In an unexpected move, the House voted to revive the Senate’s $30.8 billion budget yesterday, which many thought was dead after a pension reform bill went down in defeat last weekend.
The vote is already proving controversial, with lawmakers accusing their colleagues of “ghost voting” in order to advance the legislation. A final vote on the bill is expected today. If it passes, it will be sent to the governor.
The bill includes significant spending increases in education and human services, along with $85 million for programs known for funding WAMs or “Walking Around Money.” In total, the budget represents a nearly $1.75 billion increase in government spending.
How do lawmakers plan to fund this growth in government spending? By raising your taxes in some form or another. However, neither legislative chamber has yet to vote on a tax package to pay for the $30.8 billion budget. It is widely seen as the heaviest lift of all the budget-related bills.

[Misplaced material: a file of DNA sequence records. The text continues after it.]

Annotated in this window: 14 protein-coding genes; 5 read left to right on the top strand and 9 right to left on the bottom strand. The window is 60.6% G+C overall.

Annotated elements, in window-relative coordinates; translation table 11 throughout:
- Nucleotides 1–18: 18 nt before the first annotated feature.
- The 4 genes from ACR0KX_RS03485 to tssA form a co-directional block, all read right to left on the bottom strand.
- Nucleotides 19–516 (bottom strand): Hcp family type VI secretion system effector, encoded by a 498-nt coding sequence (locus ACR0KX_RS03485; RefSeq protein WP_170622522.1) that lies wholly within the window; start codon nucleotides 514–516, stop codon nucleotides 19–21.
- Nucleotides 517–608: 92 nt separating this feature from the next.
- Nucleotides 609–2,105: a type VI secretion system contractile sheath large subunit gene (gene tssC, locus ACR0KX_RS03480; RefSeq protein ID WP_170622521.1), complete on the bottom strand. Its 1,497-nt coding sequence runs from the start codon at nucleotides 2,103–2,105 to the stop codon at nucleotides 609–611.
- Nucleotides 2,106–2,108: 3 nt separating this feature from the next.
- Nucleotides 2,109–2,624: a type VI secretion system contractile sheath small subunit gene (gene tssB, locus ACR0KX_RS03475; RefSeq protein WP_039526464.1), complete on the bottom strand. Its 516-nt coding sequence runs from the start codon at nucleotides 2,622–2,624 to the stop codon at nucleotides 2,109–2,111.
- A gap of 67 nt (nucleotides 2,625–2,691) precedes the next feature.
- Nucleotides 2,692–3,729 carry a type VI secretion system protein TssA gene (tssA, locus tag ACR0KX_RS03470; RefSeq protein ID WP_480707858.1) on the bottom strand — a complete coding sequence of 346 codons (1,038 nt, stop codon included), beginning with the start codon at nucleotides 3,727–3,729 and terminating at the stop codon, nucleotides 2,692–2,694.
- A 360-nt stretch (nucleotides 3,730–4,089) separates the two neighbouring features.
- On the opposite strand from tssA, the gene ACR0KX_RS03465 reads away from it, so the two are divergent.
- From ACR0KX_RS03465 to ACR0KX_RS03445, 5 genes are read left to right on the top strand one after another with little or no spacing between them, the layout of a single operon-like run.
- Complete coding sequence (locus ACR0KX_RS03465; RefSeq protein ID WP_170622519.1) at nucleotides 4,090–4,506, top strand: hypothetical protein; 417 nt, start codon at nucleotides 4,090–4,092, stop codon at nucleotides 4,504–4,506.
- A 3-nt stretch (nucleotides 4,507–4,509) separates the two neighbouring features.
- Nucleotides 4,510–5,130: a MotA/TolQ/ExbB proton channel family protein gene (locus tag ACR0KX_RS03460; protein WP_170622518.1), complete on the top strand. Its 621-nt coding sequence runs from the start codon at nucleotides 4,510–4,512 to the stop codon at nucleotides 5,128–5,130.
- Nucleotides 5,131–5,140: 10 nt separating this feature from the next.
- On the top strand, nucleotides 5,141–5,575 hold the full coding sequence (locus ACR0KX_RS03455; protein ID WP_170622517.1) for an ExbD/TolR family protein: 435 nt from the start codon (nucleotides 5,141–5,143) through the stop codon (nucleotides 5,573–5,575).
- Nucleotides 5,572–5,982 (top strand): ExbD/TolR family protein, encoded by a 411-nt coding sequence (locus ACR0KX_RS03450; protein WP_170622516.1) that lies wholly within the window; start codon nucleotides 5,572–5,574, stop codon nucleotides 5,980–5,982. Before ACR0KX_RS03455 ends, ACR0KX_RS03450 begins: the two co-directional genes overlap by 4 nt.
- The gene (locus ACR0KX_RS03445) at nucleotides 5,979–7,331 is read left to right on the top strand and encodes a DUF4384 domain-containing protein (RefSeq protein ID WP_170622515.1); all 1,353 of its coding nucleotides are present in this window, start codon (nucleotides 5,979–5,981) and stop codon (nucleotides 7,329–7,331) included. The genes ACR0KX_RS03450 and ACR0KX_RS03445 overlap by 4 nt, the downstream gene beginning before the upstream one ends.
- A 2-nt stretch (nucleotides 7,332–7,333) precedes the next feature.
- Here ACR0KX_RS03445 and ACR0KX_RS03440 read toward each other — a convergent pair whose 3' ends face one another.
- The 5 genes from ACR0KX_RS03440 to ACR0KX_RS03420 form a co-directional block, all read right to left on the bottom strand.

As we pointed out last week, potential tax increase proposals include raising the sales tax, eliminating sales tax exemptions, raising the income tax, hiking tobacco taxes, bank taxes, and insurance taxes, along with the imposition of new fees on businesses and limiting the business “vendor discount.”
The final tax package could reach $2.3 billion over two years, according Charles Thompson of PennLive. The increase would add to Pennsylvania’s excessive tax burden—the 10th highest in the country—and only worsen the state’s already poor business climate.
Sadly, this is not the first debate over a Christmastime tax increase. In 2003, Gov. Ed Rendell was able to convince a Republican-controlled legislature to raise the Personal Income Tax. Lawmakers still have an opportunity to avoid making the same mistake.
Ramming through an enormous spending bill two days before Christmas is neither good policy nor good politics.